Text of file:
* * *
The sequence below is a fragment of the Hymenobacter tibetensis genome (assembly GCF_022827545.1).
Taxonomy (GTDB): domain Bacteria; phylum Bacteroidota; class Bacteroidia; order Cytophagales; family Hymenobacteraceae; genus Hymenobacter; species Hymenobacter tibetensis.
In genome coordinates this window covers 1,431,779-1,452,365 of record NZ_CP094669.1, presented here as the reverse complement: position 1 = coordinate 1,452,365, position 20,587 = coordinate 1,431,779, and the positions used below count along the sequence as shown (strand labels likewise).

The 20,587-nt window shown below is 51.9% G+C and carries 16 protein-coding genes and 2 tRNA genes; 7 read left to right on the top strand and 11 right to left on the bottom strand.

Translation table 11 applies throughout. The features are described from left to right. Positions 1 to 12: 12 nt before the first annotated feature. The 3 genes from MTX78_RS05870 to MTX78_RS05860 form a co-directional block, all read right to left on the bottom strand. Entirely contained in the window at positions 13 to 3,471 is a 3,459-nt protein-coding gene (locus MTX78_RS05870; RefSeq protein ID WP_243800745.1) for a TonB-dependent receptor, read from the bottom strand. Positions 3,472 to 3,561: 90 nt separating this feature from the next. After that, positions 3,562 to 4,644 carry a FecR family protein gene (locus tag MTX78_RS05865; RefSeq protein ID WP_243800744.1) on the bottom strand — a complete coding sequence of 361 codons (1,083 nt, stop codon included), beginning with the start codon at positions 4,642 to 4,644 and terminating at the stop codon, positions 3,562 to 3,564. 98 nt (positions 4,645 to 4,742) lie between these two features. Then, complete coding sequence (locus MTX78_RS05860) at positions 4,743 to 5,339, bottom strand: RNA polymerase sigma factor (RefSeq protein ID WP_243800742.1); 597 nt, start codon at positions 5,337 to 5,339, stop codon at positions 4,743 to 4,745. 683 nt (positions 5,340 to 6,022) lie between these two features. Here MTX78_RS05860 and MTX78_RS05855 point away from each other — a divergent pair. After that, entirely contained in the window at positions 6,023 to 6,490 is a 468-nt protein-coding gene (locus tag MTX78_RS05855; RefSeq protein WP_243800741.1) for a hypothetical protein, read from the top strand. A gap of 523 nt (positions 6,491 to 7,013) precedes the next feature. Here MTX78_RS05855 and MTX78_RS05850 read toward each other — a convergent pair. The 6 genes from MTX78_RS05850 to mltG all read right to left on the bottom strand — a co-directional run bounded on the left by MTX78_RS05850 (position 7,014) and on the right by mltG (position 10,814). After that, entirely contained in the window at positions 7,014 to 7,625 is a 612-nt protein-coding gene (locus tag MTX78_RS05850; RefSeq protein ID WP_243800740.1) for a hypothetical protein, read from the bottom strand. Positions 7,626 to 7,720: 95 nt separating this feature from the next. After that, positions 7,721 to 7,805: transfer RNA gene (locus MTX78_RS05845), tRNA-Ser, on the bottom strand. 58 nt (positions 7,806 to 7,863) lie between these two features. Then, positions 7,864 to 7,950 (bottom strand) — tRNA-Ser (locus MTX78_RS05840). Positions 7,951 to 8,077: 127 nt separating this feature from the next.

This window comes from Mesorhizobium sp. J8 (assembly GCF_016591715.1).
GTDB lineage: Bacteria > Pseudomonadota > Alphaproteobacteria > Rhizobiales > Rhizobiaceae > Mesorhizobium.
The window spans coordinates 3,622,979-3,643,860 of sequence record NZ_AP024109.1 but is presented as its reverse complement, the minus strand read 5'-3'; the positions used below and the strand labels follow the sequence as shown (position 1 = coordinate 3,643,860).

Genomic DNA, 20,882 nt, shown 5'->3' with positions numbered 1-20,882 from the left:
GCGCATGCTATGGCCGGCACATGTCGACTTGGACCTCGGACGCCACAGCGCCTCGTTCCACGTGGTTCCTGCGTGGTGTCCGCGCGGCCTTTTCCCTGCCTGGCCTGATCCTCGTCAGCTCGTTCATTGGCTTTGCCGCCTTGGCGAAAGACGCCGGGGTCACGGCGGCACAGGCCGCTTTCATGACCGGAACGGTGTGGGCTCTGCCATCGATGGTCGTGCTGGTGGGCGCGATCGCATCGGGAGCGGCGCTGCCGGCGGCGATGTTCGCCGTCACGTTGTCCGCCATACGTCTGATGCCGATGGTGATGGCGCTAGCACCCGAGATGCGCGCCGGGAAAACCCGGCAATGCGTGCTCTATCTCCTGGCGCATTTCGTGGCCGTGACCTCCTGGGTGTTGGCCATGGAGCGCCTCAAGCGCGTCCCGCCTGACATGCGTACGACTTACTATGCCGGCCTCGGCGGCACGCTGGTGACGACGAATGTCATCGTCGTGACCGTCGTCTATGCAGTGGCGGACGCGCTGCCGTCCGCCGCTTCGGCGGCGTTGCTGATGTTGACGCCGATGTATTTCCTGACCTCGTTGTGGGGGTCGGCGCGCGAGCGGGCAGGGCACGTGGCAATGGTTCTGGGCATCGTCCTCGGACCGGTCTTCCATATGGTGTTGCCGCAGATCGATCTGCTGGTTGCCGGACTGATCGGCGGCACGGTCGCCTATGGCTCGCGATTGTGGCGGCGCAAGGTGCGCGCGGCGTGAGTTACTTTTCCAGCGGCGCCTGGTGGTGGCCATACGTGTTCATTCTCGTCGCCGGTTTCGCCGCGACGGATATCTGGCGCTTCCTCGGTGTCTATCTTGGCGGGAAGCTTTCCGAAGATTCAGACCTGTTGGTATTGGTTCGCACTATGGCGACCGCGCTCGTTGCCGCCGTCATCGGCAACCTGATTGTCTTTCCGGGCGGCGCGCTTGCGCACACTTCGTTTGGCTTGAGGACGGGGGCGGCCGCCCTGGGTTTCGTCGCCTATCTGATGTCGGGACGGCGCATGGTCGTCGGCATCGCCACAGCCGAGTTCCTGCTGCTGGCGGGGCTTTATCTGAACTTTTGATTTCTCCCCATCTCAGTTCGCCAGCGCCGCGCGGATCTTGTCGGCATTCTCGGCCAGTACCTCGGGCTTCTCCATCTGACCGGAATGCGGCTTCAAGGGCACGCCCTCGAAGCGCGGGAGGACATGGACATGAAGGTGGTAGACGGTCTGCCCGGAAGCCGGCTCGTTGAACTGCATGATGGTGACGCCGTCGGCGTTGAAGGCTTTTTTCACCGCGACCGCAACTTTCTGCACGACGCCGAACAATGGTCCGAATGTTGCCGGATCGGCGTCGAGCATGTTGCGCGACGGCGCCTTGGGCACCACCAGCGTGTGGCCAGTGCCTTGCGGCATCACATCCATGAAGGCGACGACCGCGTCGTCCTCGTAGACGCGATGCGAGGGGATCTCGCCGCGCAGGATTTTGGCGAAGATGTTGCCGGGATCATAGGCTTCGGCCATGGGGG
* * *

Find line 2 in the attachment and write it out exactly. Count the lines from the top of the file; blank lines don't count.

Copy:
Taxonomy (GTDB): domain Bacteria; phylum Bacteroidota; class Bacteroidia; order Cytophagales; family Hymenobacteraceae; genus Hymenobacter; species Hymenobacter tibetensis.